Metropolitan police officers took the 55-year-old manager of the club, Takeshi Yoshida, and two employees into custody for the illegal operation of a gambling venue for the purpose of financial gain. All three of the suspects have reportedly admitted to the allegations.
On September 25, investigators raided the establishment, whose entry signboard advertised it as a 24-hour Internet cafe, and discovered a 63-year-old man playing baccarat and poker on one of 12 computers linked to an overseas gambling site. The man was subsequently arrested.
Aside from motorcycle, horse, boat, and bicycle racing, gambling is prohibited in Japan. Playing pachinko is not classified as gambling since winnings are returned to the player at a separate venue. The same system is in place for slot machines.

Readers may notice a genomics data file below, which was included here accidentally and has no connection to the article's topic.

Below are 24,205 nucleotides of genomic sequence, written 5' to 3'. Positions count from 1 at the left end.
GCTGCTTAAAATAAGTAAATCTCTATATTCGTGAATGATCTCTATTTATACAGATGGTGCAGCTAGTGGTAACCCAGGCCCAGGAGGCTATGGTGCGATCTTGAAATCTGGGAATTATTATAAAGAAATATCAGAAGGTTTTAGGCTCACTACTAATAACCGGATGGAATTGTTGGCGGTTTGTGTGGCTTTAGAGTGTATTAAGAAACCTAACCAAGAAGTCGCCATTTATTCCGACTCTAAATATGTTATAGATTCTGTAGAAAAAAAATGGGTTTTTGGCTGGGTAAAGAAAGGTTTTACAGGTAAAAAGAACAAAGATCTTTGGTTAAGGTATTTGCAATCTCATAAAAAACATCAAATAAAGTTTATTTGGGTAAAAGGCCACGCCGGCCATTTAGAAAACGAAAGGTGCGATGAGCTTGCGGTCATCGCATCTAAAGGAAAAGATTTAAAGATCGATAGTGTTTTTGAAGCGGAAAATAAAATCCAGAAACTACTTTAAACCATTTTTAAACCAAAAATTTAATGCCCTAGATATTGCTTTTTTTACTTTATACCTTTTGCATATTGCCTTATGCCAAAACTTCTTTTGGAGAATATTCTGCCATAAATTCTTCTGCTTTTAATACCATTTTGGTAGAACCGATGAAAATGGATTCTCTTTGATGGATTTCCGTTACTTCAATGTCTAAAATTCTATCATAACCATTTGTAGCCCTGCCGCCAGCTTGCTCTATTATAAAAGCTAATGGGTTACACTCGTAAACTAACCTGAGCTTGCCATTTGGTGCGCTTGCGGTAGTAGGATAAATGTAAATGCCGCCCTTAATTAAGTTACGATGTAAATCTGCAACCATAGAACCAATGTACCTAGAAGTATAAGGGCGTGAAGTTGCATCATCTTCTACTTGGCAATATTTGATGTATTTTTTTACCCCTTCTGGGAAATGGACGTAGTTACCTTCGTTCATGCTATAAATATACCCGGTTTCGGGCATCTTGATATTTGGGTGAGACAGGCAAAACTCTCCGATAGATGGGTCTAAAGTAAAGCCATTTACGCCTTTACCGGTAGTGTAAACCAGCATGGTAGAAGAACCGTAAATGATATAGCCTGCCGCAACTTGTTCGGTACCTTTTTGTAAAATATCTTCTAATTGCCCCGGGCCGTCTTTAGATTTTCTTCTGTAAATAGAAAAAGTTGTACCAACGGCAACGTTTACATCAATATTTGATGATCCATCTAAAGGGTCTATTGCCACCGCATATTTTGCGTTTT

According to Tokyo Broadcasting Television (TBS), the operation was based on a points system. Winning bettors were paid 100 yen for the accumulation of every point, or winning bet. Since opening in January, police authorities estimate that Internet Nevada generated 70 million yen in revenue.
“I thought it was a quick and easy way to earn money,” Yoshida is quoted by TBS.